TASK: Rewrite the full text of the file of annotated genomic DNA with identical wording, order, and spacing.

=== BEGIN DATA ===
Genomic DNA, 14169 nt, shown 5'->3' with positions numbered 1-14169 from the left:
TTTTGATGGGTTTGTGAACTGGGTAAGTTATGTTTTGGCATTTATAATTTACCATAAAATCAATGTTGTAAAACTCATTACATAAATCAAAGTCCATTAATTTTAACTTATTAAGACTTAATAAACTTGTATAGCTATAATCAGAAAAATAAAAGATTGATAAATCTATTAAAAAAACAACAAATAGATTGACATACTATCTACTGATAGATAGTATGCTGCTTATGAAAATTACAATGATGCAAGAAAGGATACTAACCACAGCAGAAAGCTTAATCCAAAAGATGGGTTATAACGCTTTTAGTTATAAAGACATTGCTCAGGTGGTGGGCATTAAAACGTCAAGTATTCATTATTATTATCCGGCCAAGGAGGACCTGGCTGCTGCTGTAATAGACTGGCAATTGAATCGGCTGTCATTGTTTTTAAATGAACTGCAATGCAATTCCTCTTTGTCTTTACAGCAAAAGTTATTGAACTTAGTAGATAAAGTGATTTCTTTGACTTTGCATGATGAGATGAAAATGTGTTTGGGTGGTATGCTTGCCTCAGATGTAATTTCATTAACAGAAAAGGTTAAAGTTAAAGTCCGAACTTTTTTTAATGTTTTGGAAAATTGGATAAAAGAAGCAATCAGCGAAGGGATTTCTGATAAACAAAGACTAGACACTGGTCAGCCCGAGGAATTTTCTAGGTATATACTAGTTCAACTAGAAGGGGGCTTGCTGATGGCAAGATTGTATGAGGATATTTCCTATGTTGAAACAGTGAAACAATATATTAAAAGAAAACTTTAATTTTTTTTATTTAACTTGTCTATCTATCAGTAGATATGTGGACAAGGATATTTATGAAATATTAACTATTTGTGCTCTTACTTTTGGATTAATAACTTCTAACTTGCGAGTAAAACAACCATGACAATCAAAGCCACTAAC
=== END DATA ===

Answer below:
Genomic DNA, 14169 nt, shown 5'->3' with positions numbered 1-14169 from the left:
TTTTGATGGGTTTGTGAACTGGGTAAGTTATGTTTTGGCATTTATAATTTACCATAAAATCAATGTTGTAAAACTCATTACATAAATCAAAGTCCATTAATTTTAACTTATTAAGACTTAATAAACTTGTATAGCTATAATCAGAAAAATAAAAGATTGATAAATCTATTAAAAAAACAACAAATAGATTGACATACTATCTACTGATAGATAGTATGCTGCTTATGAAAATTACAATGATGCAAGAAAGGATACTAACCACAGCAGAAAGCTTAATCCAAAAGATGGGTTATAACGCTTTTAGTTATAAAGACATTGCTCAGGTGGTGGGCATTAAAACGTCAAGTATTCATTATTATTATCCGGCCAAGGAGGACCTGGCTGCTGCTGTAATAGACTGGCAATTGAATCGGCTGTCATTGTTTTTAAATGAACTGCAATGCAATTCCTCTTTGTCTTTACAGCAAAAGTTATTGAACTTAGTAGATAAAGTGATTTCTTTGACTTTGCATGATGAGATGAAAATGTGTTTGGGTGGTATGCTTGCCTCAGATGTAATTTCATTAACAGAAAAGGTTAAAGTTAAAGTCCGAACTTTTTTTAATGTTTTGGAAAATTGGATAAAAGAAGCAATCAGCGAAGGGATTTCTGATAAACAAAGACTAGACACTGGTCAGCCCGAGGAATTTTCTAGGTATATACTAGTTCAACTAGAAGGGGGCTTGCTGATGGCAAGATTGTATGAGGATATTTCCTATGTTGAAACAGTGAAACAATATATTAAAAGAAAACTTTAATTTTTTTTATTTAACTTGTCTATCTATCAGTAGATATGTGGACAAGGATATTTATGAAATATTAACTATTTGTGCTCTTACTTTTGGATTAATAACTTCTAACTTGCGAGTAAAACAACCATGACAATCAAAGCCACTAAC